Debating Annan’s Legacy

Andrew Sullivan —  Nov 20 2012 @ 10:04am


Reviewing Kofi Annan's memoir, Interventions: A Life in War and Peace, Rory Stewart is skeptical about the accomplishments of the former UN Secretary General:

The idea of Annan as a heroic world-changer continues to be very useful to many institutions…. But in fact, Annan and the other "global leaders" at his level are unlikely to deliver the kinds of change our institutions require.

Truly transformational change relies on exactly the reverse of Annan's worldview. It requires optimism about local capacity, and scepticism about the role of the international community. It is more likely to emerge from immersion in the history, the desires, the strengths, and the imagination of a particular culture. In short, change, like politics, is local. Gandhi or Mandela did not forge their reputation and legacy by moving between four continents, a dozen conflicts and fifty conferences, but by staying home.

As Michael Ignatieff sees it:

The essential paradox of Annan’s career is that through a period in which the UN’s prestige declined in the 1990s, crippled by moral promises it failed to keep, his prestige emerged unscathed.

However, Ignatieff sees judgment of Annan's record as more complicated than Stewart's view:

Annan’s story is a cautionary tale about the fragility of moral prestige in a world still stubbornly ruled by state interest. He can be seen as an entrepreneur of moral standards, promoting new ideas of collective behavior, sovereign responsibility, and international criminal accountability for a world that briefly believed that globalization might bring us together. He put his own prestige on the line to bring peace to war zones from Bosnia to East Timor. He will talk to tyrants if there is a chance for peace.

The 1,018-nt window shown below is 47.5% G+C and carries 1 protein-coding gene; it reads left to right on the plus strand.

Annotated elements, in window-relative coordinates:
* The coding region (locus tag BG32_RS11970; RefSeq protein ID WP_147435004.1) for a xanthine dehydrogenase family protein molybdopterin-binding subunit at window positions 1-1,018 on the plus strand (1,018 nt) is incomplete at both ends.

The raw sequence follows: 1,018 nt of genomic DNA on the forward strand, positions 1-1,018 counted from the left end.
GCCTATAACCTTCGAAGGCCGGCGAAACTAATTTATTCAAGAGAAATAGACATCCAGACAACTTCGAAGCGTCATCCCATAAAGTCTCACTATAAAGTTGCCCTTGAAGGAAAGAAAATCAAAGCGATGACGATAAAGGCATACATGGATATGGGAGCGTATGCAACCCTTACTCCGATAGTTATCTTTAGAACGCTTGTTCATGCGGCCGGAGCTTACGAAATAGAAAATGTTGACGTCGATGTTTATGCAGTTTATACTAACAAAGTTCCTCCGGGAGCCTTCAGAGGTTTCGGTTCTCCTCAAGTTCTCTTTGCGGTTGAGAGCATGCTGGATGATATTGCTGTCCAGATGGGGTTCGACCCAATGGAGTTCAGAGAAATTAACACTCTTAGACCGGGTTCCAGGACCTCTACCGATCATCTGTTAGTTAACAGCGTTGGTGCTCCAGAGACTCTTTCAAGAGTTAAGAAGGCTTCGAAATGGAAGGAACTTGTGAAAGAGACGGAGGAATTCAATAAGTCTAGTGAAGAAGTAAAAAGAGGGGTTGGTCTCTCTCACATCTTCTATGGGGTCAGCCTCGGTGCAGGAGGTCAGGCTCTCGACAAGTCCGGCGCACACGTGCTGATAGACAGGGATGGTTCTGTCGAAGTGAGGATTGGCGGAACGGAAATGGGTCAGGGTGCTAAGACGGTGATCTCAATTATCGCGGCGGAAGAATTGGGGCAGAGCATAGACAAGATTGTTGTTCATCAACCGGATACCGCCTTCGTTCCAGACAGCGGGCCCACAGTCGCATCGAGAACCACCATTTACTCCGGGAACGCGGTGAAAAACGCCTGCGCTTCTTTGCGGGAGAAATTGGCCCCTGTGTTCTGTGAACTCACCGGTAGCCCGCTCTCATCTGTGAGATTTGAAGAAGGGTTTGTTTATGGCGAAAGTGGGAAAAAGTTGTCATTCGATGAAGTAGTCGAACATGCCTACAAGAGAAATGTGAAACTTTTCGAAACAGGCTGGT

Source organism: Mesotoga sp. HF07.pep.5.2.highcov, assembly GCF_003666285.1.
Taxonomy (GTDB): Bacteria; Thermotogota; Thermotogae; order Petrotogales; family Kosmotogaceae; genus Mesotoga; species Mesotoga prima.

To achieve these goals, he was prepared—this was the essence of his job—to live with the narrow nationalism of the state interests he served and the cowardice of the UN bureaucracy that made him who he was. No one ever came closer to being the voice of "we the peoples" and no one paid a higher price for it. The world still needs such a voice, but the next person who tries to fill that role will want to reflect long and hard on the lessons of this candid, courageous, and unsparing memoir. 

(Photo: UN-Arab League envoy Kofi Annan looks on before a meeting at his office at the United Nations Offices in Geneva on July 20, 2012. Annan is 'disappointed' at the UN Security Council's failure to press for an end of the Syria conflict, his spokesman said after Russia and China vetoed a resolution proposing sanctions against the government. By Fabrice Coffrini/AFP/Getty Images)